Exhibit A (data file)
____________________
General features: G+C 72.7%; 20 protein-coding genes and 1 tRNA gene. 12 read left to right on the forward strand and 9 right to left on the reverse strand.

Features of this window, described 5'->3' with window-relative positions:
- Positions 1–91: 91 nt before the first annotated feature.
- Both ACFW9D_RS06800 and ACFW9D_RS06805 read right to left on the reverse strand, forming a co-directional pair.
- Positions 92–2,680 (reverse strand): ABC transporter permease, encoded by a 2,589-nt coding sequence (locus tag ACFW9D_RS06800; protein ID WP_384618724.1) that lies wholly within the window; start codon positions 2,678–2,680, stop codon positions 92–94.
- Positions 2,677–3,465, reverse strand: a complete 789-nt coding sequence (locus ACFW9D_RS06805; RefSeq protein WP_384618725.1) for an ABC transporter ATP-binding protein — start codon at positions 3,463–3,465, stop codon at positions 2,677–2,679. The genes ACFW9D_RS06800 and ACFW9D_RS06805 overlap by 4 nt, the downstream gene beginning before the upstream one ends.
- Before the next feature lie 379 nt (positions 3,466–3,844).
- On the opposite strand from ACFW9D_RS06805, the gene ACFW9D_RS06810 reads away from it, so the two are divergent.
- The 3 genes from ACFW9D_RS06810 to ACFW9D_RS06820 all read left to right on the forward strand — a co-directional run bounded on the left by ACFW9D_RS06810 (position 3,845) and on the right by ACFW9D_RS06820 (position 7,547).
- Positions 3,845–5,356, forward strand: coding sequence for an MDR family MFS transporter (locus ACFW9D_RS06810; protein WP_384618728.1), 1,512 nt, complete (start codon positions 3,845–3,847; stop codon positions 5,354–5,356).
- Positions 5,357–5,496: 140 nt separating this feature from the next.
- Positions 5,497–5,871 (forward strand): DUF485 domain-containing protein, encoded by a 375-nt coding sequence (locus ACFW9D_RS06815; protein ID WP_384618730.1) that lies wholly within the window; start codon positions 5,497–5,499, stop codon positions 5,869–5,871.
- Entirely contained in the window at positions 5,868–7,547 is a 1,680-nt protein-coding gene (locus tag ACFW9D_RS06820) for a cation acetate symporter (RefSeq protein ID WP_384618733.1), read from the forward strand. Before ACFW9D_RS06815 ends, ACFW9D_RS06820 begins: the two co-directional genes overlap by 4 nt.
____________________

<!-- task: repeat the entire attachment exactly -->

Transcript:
General features: G+C 72.7%; 20 protein-coding genes and 1 tRNA gene. 12 read left to right on the forward strand and 9 right to left on the reverse strand.

Features of this window, described 5'->3' with window-relative positions:
- Positions 1–91: 91 nt before the first annotated feature.
- Both ACFW9D_RS06800 and ACFW9D_RS06805 read right to left on the reverse strand, forming a co-directional pair.
- Positions 92–2,680 (reverse strand): ABC transporter permease, encoded by a 2,589-nt coding sequence (locus tag ACFW9D_RS06800; protein ID WP_384618724.1) that lies wholly within the window; start codon positions 2,678–2,680, stop codon positions 92–94.
- Positions 2,677–3,465, reverse strand: a complete 789-nt coding sequence (locus ACFW9D_RS06805; RefSeq protein WP_384618725.1) for an ABC transporter ATP-binding protein — start codon at positions 3,463–3,465, stop codon at positions 2,677–2,679. The genes ACFW9D_RS06800 and ACFW9D_RS06805 overlap by 4 nt, the downstream gene beginning before the upstream one ends.
- Before the next feature lie 379 nt (positions 3,466–3,844).
- On the opposite strand from ACFW9D_RS06805, the gene ACFW9D_RS06810 reads away from it, so the two are divergent.
- The 3 genes from ACFW9D_RS06810 to ACFW9D_RS06820 all read left to right on the forward strand — a co-directional run bounded on the left by ACFW9D_RS06810 (position 3,845) and on the right by ACFW9D_RS06820 (position 7,547).
- Positions 3,845–5,356, forward strand: coding sequence for an MDR family MFS transporter (locus ACFW9D_RS06810; protein WP_384618728.1), 1,512 nt, complete (start codon positions 3,845–3,847; stop codon positions 5,354–5,356).
- Positions 5,357–5,496: 140 nt separating this feature from the next.
- Positions 5,497–5,871 (forward strand): DUF485 domain-containing protein, encoded by a 375-nt coding sequence (locus ACFW9D_RS06815; protein ID WP_384618730.1) that lies wholly within the window; start codon positions 5,497–5,499, stop codon positions 5,869–5,871.
- Entirely contained in the window at positions 5,868–7,547 is a 1,680-nt protein-coding gene (locus tag ACFW9D_RS06820) for a cation acetate symporter (RefSeq protein ID WP_384618733.1), read from the forward strand. Before ACFW9D_RS06815 ends, ACFW9D_RS06820 begins: the two co-directional genes overlap by 4 nt.